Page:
by Greg Pulham
My wife and I are part of what some call “the sandwich generation” – one slice of bread is children we are still supporting; the other slice of bread is parents who require an increasing amount of our care. As the meat in this sandwich, we don’t always enjoy life in with the mayonnaise and mustard.
I am finding that I am also part of another “sandwich generation” – one that exists in the church.
One slice of bread in this sandwich is the traditional church of which I am lead pastor. With 125 years of ministry history, my church firmly belongs in the category which has been variously called “modern,” or “maintenance,” or most recently “attractional.” They are a wonderful, devoted group of believers, some of whom I’ve lived with as part this community for more than 25 years now as a lay person and a pastor.
The other slice of bread is the missional-incarnational impulse that is coming alive in me. For several years now (since I first heard the word “missional” from Gary Nelson at our 2004 Minister’s Conference), I have been trying to create (or awaken?) a missional identity in my church. It has been tremendously challenging work, and often frustrating. I have to confess that at times I have wanted to give up my traditional church and my traditional pastor’s job description to be part of something new, something cutting edge, something making a visible kingdom impact in the world.
I am part of a “sandwich generation” – pastors with burgeoning missional impulses who fill traditional pastoral roles in non-missional communities. The movement of the Spirit often conflicts with the expectations of the congregation. Pastoral ministry has never been easy, but I think for this generation, there are complex and thorny challenges.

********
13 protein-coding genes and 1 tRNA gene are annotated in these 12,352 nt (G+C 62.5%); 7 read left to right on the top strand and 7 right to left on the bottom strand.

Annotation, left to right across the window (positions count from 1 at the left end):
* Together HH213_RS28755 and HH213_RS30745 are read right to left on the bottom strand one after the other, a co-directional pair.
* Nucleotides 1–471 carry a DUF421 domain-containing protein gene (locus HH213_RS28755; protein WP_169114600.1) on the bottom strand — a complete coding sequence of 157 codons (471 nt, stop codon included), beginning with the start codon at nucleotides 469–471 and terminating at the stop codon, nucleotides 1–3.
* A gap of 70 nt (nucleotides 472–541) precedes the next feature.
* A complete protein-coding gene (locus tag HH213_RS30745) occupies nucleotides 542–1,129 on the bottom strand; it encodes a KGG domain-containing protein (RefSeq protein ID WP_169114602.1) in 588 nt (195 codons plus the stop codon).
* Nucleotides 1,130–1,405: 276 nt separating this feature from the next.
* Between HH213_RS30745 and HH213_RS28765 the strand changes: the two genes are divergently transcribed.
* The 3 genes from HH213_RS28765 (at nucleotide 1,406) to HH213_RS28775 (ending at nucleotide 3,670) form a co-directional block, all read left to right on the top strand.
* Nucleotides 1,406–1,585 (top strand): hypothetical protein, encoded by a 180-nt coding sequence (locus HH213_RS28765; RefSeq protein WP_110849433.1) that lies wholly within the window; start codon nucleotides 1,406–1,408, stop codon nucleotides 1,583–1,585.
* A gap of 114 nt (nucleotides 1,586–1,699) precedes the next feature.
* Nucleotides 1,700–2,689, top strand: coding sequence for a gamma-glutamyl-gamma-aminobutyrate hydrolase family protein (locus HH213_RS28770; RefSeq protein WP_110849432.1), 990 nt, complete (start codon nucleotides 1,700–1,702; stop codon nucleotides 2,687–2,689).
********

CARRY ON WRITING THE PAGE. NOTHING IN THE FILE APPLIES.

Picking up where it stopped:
Some in this sandwich generation will feel called to respond energetically to the missional-incarnational impulse. They will give up their traditional churches and pastoral roles and find genuine fulfilment in pursuit of God’s call in the hard work of birthing radical new missional communities. Others will remain, working hard and praying that the traditional churches they pastor will someday also be truly missional communities.
Alan Hirsch writes, “My great hope for the church is that in actual fact Apostolic Genius is not something that we have to impose on the church, as if it were something alien to us, but rather is something that already exists in us. It is us! It is our truest expression as Jesus’ people. And because this is so, we simply need to awaken and cultivate it.” (The Forgotten Ways, 244)
I share this hope, and so, while the urge to leave is sometimes strong, I believe that God wants me to stay behind to awaken and cultivate a missional-incarnational identity in the community of faith in which He has placed me. While the kingdom dream certainly needs visionary, entrepreneurial pastors who will blaze the trail of missional living, there is also a need for missionally-hearted pastors – pastors who would rather be trail blazing – to continue to work within traditional church communities to lead them out into missional-incarnational space.
Whichever road is taken will require sacrifice for God’s kingdom dream. I hope you will pray for this sandwich generation of pastors.